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Rapid Response Team: 0800 559 3500
Switchboard: +44 (0)203 947 1539
Rapid Response Team: 0800 559 3500
Switchboard: +44 (0)203 947 1539

/ Legal Articles / Serious General and Complex Crime



Serious General and Complex Crime


The Registration Of Overseas Entities Bill 4 min read
February 17, 2020
Rahman Ravelli explains the thinking behind the Bill, the measures it contains and the proposed civil and criminal penalties it may carry. Read more


Failing To Prevent Bribery (The Bribery Act 2010) 4 min read
By Azizur Rahman March 29, 2018
In 2018, a modestly-sized company became the first to be convicted in the UK for failure to prevent bribery. But the case itself raises more questions than it answers – and provides plenty of cause for concern for those who want to tackle bribery in their business. Read more


Serious Fraud Office (SFO) - Section 2 Interviews 3 min read
August 31, 2016
The Serious Fraud Office’s guidance regarding interviews conducted under Section 2 of the Criminal Justice Act 1987 means that lawyers’ attendance at SFO-compelled interviews will not be guaranteed. Lawyers will have to argue why they should be able to attend and – if allowed to attend – agree to restrictions on their role in the interview. Read more


The Exclusion Of Unlawfully Obtained Evidence 6 min read
By Azizur Rahman April 2, 2015
When a breach of the rules leads to evidence being excluded.Those charged with serious offences will have a considerable amount of time to ponder the evidence against them and conclude that some aspect of the evidence has been obtained illegally; e.g. by improper telephone intercept or by use of a participating informant.  At this point it is time to ask the question that the trial Judge will ask, ‘so what?’ Read more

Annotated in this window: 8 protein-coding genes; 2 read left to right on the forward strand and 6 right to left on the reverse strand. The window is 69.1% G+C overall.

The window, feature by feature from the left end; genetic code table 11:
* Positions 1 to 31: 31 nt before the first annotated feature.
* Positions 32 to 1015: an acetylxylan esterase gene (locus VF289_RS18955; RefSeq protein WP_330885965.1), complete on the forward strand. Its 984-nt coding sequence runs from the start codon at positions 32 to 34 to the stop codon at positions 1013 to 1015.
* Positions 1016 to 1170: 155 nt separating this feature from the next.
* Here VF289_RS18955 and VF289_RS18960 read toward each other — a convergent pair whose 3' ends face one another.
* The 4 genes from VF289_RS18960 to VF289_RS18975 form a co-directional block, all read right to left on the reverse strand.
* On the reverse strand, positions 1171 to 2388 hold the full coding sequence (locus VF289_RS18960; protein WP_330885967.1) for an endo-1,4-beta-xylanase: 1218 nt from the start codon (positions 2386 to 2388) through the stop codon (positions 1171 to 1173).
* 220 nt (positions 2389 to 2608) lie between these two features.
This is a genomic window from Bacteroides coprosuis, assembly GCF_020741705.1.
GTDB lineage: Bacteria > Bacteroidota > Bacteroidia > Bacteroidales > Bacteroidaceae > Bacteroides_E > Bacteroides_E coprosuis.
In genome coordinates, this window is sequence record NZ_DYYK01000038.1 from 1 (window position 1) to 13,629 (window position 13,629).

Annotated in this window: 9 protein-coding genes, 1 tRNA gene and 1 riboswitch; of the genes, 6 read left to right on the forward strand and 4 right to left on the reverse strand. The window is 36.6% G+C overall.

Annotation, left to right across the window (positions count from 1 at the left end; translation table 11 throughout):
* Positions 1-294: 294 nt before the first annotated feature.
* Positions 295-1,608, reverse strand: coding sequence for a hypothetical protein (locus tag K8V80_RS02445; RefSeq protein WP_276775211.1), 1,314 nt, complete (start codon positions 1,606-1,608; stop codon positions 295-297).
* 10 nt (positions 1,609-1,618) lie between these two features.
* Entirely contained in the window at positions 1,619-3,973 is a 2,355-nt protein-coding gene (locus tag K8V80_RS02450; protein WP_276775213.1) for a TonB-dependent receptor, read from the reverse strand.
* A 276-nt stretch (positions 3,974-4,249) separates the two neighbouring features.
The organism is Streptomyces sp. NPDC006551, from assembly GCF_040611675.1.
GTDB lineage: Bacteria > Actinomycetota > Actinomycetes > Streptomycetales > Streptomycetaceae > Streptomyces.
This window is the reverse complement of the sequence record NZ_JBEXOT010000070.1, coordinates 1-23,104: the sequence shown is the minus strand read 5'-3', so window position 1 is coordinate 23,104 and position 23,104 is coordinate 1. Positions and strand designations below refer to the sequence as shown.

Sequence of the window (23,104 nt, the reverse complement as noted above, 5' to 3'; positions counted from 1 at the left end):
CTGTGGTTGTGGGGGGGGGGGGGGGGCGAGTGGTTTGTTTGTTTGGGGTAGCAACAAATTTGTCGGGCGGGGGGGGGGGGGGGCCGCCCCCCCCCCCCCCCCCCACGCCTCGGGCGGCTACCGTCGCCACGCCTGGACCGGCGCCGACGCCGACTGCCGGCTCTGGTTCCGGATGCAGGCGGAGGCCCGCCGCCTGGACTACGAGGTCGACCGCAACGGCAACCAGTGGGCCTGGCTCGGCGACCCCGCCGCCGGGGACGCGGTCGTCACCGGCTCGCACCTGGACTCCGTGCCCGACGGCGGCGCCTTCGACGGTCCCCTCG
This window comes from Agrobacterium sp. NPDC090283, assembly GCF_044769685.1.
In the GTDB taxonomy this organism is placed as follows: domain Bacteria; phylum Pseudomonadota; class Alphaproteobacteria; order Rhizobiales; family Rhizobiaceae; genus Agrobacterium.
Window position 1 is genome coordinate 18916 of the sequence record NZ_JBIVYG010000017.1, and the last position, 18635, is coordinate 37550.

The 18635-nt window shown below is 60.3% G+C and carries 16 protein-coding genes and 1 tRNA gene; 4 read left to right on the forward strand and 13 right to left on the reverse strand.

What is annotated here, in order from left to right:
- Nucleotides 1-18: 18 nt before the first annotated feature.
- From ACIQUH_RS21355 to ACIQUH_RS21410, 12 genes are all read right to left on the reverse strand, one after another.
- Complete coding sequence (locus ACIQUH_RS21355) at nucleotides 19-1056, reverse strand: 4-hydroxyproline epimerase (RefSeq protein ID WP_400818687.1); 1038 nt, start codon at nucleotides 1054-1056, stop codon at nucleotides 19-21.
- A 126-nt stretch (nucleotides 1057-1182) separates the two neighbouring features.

Defence Case Statements 7 min read
By Azizur Rahman December 23, 2013
Any discussion about Defence Case Statements (DCSs) involves dealing generally with disclosure in criminal litigation.  All of the official guidance documents, and all of the important case-law on the topic refer to one leading case – it is the seminal case on disclosure and Public Interest Immunity (PII); R v H & C [2004] 2 Cr. App. R 179.  The authors represented ‘H’ in that case.  Read more


Disclosure and PII Procedure Explained 7 min read
February 20, 2013
An article by Jonathan Lennon and Aziz Rahman Read more


Challenging Surveillance Evidence 5 min read
May 3, 2012
A local authority admitted in 2012 to spying on a family regarding a fraudulent school application. Many readers will be too well aware of cases brought about by Covert Police Operations usually involving SOCA or the Serious Crime Division of a Police Force using intense surveillance methods. It was also reported at the time that the tax inspectors of H.M. Revenue and Customs were to be given new powers allowing them to listen into tax-payers phone calls and plant bugs in their homes and offices. At the time there were calls that the powers used have been 'ridiculously disproportionate' and 'deeply invasive'. This prompted the then Prime Minister, Gordon Brown, to order a review into the rapid increase in the use of these powers. Read more


Conspiracy to Murder 6 min read
By Azizur Rahman May 1, 2012
The essence of this offence is in the 'agreement'; - the agreement to kill - there need not in fact be a dead body. On the other hand prosecutors sometimes like to use this charge when there is more than one person in the dock and all are alleged to have played a different role in an unlawful killing. In those circumstances it is sometimes easier to charge conspiracy to murder even though there is a body. The authors, for example, were involved in a gang-land case where the defendant had been charged with conspiracy to murder (he was later acquitted) - the murder victim had been shot by an unknown male who was with a group of other masked males. The police made several arrests and tried them all for conspiracy to murder. Read more